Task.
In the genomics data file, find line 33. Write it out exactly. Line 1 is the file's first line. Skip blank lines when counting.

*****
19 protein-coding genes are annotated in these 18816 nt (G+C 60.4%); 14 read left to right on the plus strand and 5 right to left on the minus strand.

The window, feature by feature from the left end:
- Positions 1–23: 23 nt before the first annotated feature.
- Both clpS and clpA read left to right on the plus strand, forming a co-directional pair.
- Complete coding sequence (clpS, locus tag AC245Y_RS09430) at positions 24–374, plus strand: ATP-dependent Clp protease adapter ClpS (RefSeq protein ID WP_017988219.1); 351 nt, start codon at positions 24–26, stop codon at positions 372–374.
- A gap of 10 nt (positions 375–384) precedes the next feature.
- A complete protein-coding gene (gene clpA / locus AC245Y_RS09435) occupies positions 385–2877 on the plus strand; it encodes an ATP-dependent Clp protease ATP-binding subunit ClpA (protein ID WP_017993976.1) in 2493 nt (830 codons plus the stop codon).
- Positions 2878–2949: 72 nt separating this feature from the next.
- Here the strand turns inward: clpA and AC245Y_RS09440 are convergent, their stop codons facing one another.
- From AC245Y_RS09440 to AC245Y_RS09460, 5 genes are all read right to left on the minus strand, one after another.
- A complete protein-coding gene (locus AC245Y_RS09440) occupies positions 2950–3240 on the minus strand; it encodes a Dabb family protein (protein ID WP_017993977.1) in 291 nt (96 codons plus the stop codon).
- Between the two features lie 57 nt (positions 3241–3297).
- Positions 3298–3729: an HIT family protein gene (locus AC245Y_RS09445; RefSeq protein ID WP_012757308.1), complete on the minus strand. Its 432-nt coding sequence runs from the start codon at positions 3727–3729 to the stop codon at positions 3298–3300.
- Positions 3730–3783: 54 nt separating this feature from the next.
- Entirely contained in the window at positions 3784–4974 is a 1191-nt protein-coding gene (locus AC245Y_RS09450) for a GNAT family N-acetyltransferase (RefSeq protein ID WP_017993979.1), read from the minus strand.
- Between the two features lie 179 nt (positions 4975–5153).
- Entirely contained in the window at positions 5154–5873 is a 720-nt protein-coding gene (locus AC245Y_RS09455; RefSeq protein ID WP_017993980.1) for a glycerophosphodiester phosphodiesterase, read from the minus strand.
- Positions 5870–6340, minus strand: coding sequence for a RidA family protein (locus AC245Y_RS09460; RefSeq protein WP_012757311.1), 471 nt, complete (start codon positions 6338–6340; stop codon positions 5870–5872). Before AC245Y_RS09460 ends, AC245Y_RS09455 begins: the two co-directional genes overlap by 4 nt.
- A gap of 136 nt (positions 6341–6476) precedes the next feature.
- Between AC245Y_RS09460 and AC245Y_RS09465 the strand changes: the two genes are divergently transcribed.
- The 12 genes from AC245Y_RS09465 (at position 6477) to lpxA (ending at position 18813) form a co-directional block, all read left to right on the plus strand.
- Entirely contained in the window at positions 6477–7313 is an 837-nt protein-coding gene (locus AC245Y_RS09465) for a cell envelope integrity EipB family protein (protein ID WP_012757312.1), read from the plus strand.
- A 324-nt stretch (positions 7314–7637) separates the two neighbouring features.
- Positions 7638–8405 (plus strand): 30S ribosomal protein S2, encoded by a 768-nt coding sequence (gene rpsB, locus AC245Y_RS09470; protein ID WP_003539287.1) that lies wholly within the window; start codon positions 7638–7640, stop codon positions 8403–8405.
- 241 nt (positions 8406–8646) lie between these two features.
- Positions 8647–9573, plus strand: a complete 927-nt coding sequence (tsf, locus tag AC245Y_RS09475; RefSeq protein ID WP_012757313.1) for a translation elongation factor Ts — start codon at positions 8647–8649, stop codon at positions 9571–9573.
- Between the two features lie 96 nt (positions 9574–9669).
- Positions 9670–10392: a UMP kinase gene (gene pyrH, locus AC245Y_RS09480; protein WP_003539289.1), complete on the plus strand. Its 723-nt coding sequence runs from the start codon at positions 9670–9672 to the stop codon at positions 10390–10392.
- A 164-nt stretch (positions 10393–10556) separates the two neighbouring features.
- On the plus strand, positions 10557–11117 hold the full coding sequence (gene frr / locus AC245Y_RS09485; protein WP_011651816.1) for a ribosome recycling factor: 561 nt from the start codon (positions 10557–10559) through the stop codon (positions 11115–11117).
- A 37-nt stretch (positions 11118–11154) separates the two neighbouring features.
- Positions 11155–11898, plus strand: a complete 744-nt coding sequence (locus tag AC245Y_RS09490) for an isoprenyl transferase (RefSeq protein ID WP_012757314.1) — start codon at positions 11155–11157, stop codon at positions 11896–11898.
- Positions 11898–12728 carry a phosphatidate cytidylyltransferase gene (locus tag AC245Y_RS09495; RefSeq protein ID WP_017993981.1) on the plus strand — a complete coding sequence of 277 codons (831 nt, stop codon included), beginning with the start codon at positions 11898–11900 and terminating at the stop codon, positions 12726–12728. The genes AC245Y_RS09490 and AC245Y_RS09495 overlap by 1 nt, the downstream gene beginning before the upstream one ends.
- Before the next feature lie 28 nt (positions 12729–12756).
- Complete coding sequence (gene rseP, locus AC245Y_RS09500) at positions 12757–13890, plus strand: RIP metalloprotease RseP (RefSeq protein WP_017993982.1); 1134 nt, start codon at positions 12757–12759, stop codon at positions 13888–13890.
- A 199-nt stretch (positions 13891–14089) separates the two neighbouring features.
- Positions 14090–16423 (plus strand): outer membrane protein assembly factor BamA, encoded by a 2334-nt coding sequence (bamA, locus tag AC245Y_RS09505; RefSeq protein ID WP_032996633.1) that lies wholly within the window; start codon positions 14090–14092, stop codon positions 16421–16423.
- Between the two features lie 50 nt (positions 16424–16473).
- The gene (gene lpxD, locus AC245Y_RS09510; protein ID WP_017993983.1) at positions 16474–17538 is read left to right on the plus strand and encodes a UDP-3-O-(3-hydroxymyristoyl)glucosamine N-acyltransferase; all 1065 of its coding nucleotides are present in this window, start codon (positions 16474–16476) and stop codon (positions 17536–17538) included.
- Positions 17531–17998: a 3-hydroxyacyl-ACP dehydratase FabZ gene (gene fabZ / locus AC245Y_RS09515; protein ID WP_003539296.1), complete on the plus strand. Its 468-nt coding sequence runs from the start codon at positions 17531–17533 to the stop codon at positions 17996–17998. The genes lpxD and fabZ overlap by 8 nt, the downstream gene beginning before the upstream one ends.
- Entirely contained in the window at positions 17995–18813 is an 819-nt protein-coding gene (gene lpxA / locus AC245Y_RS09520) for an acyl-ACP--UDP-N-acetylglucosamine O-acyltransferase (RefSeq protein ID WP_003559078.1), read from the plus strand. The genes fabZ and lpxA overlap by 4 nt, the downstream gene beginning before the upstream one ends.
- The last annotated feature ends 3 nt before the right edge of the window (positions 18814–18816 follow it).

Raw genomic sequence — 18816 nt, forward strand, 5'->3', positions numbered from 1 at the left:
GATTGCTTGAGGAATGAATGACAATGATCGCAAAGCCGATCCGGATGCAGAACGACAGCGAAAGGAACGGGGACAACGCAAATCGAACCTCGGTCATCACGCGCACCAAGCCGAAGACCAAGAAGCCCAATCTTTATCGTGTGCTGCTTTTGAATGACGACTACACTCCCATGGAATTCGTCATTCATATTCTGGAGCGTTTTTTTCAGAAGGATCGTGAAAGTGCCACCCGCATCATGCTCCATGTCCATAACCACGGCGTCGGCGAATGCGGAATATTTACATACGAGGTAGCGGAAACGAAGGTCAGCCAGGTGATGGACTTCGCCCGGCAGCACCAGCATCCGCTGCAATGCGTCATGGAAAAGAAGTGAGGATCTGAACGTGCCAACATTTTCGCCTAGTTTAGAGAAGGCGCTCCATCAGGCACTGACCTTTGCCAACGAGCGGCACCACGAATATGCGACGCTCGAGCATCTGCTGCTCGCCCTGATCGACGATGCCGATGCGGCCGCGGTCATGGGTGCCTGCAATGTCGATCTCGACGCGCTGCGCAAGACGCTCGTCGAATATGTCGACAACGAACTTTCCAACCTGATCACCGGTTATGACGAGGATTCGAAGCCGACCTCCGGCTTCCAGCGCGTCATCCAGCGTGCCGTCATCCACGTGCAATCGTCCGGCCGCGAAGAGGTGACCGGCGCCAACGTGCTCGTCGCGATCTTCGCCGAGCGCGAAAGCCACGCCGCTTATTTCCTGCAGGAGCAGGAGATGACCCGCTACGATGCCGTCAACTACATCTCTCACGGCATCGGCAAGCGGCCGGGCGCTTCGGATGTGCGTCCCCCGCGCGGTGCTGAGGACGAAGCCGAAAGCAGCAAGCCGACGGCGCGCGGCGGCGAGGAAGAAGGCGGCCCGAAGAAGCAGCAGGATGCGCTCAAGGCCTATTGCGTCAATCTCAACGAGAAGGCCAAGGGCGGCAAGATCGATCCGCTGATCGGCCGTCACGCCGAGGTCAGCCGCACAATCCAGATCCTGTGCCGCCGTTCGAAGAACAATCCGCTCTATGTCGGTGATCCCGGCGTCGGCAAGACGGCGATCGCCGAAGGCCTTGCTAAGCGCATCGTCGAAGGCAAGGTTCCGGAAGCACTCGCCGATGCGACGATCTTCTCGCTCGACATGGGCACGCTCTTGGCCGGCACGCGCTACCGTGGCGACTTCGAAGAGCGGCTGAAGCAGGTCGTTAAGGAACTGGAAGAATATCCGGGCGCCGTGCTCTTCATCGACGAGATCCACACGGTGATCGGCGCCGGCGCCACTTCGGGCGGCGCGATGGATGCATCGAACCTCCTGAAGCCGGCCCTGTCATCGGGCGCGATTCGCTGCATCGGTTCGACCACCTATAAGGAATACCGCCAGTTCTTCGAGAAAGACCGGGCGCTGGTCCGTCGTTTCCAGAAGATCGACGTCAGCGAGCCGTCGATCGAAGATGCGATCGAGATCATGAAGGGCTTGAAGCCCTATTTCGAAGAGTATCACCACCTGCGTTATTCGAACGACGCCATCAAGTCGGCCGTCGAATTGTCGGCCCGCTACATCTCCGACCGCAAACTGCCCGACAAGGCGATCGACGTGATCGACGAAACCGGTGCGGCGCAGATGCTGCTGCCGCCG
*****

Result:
- Positions 11898–12728 carry a phosphatidate cytidylyltransferase gene (locus tag AC245Y_RS09495; RefSeq protein ID WP_017993981.1) on the plus strand — a complete coding sequence of 277 codons (831 nt, stop codon included), beginning with the start codon at positions 11898–11900 and terminating at the stop codon, positions 12726–12728. The genes AC245Y_RS09490 and AC245Y_RS09495 overlap by 1 nt, the downstream gene beginning before the upstream one ends.